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Rio Kidd III

Rio Kidd III was recently selected as a 2013 Presidential Management Fellow. He was one of 663 chosen from 12,120 applicants. Rio is deciding whether to pursue a career with the Department of Homeland Security, the FBI, or the State Department.

Q: What inspired you to take up your field of study? 

A: After my career in the Marine Corps of serving my country and assisting people in countries such as Afghanistan and Asia, I had a strong desire to continue helping others. Taking up the study of law was the next logical step for me in engaging in my passion and in bringing justice and transparency to all parties involved in the legal process of the criminal justice system. I love trial work and litigation, and Wake Forest’s motto, Pro Humanitate, created the perfect environment for me to grow and learn.

Q: What class did you enjoy most and why?

A: I enjoyed the litigation clinic taught by professor Carol Anderson. For one semester, I was able to work for the United States Attorney’s Office for the Middle District of North Carolina in both the Greensboro and Winston-Salem offices. The highlight of my experience was presenting an oral argument before the Fourth Circuit, United State Court of Appeals. I was lucky enough to be the first student allowed to conduct an oral argument for that particular office. When I first stepped to the podium and announced I was representing the United States of America, the words sent chills throughout my body.

Q: Did you participate in an internship?

A: In my final spring semester, I participated in the D.C. Metropolitan Externship. The law school selects 10 to 15 students to work for different government agencies or nonprofits in Washington, D.C. for the entire semester. I worked for the Department of Justice’s Criminal Division in the Organized Crime and Gang Section. I was surrounded by 50 brilliant attorneys who taught me about the practical concepts of applying the law and also about professionalism and teamwork. Understanding the black letter rules and concepts of the law is one thing, but applying them under duress and time constraints is an entirely different matter that only practical application can teach.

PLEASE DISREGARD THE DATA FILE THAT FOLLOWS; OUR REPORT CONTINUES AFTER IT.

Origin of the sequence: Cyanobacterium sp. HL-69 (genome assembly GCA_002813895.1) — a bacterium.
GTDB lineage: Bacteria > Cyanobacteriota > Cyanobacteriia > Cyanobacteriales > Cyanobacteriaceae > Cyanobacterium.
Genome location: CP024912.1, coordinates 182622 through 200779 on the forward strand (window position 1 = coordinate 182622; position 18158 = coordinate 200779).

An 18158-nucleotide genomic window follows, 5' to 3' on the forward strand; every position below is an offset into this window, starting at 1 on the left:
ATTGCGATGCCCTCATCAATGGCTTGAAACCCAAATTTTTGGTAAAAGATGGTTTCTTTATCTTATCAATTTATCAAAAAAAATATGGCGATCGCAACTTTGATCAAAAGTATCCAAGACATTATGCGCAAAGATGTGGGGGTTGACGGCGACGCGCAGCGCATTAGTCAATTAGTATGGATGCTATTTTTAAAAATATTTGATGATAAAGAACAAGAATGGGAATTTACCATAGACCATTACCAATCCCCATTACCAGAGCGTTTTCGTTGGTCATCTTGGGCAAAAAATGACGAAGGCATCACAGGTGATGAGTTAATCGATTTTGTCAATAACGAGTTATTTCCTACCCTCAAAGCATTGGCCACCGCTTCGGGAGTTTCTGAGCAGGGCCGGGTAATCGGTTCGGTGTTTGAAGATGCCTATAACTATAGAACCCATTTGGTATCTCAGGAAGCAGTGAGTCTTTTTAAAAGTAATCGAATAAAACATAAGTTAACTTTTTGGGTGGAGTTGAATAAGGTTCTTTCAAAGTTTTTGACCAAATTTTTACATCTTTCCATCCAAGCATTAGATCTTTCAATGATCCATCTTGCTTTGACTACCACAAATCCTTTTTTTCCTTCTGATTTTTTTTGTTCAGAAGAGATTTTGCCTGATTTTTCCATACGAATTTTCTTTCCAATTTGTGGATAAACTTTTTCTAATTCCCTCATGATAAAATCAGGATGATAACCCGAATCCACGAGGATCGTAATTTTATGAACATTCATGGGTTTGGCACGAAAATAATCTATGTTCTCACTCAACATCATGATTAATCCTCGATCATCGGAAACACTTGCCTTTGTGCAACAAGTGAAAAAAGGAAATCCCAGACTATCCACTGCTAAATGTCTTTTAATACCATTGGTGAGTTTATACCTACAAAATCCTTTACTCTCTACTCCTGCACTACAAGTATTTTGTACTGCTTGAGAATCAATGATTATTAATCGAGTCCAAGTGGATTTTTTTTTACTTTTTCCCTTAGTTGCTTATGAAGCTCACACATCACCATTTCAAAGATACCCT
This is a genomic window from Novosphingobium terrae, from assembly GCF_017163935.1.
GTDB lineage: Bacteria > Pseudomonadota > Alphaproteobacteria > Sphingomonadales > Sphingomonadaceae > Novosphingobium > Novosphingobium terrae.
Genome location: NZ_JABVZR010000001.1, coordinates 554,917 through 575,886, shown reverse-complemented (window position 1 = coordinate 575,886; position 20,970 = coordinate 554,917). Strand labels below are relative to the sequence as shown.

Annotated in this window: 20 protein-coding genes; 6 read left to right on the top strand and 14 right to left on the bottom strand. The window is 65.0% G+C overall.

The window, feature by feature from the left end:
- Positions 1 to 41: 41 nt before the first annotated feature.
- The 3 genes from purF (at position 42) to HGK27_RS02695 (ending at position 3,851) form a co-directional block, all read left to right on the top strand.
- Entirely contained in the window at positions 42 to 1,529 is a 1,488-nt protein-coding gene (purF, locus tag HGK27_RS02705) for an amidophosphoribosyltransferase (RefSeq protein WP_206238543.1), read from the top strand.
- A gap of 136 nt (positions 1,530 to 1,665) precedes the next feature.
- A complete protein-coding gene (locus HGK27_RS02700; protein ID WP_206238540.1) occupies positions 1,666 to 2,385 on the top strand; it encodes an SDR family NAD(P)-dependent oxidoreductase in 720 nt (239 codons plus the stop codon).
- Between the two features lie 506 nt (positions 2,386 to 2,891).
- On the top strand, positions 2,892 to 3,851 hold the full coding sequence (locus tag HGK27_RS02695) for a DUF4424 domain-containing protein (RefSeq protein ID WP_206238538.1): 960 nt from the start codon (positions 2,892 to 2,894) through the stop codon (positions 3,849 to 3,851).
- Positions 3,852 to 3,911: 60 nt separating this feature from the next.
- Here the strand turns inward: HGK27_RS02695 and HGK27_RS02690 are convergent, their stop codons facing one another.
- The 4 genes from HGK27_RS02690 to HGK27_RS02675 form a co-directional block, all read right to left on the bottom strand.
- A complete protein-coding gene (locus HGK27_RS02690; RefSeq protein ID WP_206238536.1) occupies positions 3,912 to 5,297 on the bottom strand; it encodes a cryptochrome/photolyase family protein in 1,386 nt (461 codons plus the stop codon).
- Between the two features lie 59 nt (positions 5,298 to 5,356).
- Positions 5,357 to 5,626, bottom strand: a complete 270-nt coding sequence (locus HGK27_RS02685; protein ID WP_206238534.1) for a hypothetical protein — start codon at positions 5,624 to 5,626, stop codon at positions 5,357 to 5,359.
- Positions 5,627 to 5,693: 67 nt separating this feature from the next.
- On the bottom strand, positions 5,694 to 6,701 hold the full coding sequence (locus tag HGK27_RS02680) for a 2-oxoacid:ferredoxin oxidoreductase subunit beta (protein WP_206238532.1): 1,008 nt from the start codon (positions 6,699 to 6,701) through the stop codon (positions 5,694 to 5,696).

Q: Did you have time to volunteer?

A: I made it a point to volunteer for many different organizations, including the Guardian Ad Litem program, the Veterans Advocacy Law Organization, and local disabled children facilities. However, by far, my most rewarding experience was my time assisting a local elementary school student at Ashley Elementary. The principal and the teacher allowed me to partner up with my mentee and develop strategies and techniques that will, hopefully, strengthen his character and his intellectual curiosity.

Q: What does earning this degree mean to you?

A: This is another device and tool I can use to help and empower other people. I am a giver by nature, and I enjoy turning someone’s frown into a smile. Thus, I will definitely be able to quickly analyze complex problems and lengthy material and effect logical and practical solutions in solving issues for our local communities.

Q: What’s next?

A: Right after graduation, I plan on going on a nice, long vacation with my wife before I have to start preparing for the bar examination. My wife has been so steady and dependable in maintaining our home life and our children due to my deployments in the Marine Corps and my three-year sabbatical in law school. So I definitely need to treat her to some well-deserved R&R.